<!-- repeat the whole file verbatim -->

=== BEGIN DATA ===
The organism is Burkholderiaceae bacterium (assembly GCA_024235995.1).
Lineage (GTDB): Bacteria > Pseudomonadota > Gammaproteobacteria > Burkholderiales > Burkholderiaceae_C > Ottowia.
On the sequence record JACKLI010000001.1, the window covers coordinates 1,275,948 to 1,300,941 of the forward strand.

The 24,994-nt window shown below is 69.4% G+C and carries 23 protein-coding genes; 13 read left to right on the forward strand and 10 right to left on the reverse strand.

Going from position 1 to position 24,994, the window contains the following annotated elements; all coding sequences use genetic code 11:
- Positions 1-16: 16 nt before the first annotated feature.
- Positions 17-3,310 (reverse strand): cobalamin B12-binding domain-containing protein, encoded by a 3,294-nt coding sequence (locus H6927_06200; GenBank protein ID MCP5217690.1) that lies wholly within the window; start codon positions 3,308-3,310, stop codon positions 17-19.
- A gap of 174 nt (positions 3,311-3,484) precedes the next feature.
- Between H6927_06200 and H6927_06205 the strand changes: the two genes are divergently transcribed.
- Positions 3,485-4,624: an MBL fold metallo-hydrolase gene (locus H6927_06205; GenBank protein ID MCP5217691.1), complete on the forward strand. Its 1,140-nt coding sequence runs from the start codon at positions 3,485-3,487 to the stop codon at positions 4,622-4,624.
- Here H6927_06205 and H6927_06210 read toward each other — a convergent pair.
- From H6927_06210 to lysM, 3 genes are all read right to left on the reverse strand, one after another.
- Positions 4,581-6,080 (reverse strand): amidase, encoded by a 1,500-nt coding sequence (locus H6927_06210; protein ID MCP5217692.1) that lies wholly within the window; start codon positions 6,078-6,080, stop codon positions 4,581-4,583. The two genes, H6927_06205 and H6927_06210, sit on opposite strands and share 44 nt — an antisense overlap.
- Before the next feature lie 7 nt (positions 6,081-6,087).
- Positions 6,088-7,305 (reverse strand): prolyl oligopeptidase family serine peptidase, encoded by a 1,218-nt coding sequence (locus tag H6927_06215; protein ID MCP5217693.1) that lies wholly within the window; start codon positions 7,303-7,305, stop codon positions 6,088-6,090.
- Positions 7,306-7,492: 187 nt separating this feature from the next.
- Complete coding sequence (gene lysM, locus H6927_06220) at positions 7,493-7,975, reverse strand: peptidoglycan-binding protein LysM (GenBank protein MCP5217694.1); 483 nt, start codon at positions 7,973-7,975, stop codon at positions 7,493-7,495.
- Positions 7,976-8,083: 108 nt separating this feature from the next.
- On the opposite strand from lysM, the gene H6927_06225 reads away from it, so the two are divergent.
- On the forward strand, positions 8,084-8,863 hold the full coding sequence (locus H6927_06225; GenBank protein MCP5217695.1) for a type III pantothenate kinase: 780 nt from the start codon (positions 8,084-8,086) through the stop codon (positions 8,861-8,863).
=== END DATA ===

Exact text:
The organism is Burkholderiaceae bacterium (assembly GCA_024235995.1).
Lineage (GTDB): Bacteria > Pseudomonadota > Gammaproteobacteria > Burkholderiales > Burkholderiaceae_C > Ottowia.
On the sequence record JACKLI010000001.1, the window covers coordinates 1,275,948 to 1,300,941 of the forward strand.

The 24,994-nt window shown below is 69.4% G+C and carries 23 protein-coding genes; 13 read left to right on the forward strand and 10 right to left on the reverse strand.

Going from position 1 to position 24,994, the window contains the following annotated elements; all coding sequences use genetic code 11:
- Positions 1-16: 16 nt before the first annotated feature.
- Positions 17-3,310 (reverse strand): cobalamin B12-binding domain-containing protein, encoded by a 3,294-nt coding sequence (locus H6927_06200; GenBank protein ID MCP5217690.1) that lies wholly within the window; start codon positions 3,308-3,310, stop codon positions 17-19.
- A gap of 174 nt (positions 3,311-3,484) precedes the next feature.
- Between H6927_06200 and H6927_06205 the strand changes: the two genes are divergently transcribed.
- Positions 3,485-4,624: an MBL fold metallo-hydrolase gene (locus H6927_06205; GenBank protein ID MCP5217691.1), complete on the forward strand. Its 1,140-nt coding sequence runs from the start codon at positions 3,485-3,487 to the stop codon at positions 4,622-4,624.
- Here H6927_06205 and H6927_06210 read toward each other — a convergent pair.
- From H6927_06210 to lysM, 3 genes are all read right to left on the reverse strand, one after another.
- Positions 4,581-6,080 (reverse strand): amidase, encoded by a 1,500-nt coding sequence (locus H6927_06210; protein ID MCP5217692.1) that lies wholly within the window; start codon positions 6,078-6,080, stop codon positions 4,581-4,583. The two genes, H6927_06205 and H6927_06210, sit on opposite strands and share 44 nt — an antisense overlap.
- Before the next feature lie 7 nt (positions 6,081-6,087).
- Positions 6,088-7,305 (reverse strand): prolyl oligopeptidase family serine peptidase, encoded by a 1,218-nt coding sequence (locus tag H6927_06215; protein ID MCP5217693.1) that lies wholly within the window; start codon positions 7,303-7,305, stop codon positions 6,088-6,090.
- Positions 7,306-7,492: 187 nt separating this feature from the next.
- Complete coding sequence (gene lysM, locus H6927_06220) at positions 7,493-7,975, reverse strand: peptidoglycan-binding protein LysM (GenBank protein MCP5217694.1); 483 nt, start codon at positions 7,973-7,975, stop codon at positions 7,493-7,495.
- Positions 7,976-8,083: 108 nt separating this feature from the next.
- On the opposite strand from lysM, the gene H6927_06225 reads away from it, so the two are divergent.
- On the forward strand, positions 8,084-8,863 hold the full coding sequence (locus H6927_06225; GenBank protein MCP5217695.1) for a type III pantothenate kinase: 780 nt from the start codon (positions 8,084-8,086) through the stop codon (positions 8,861-8,863).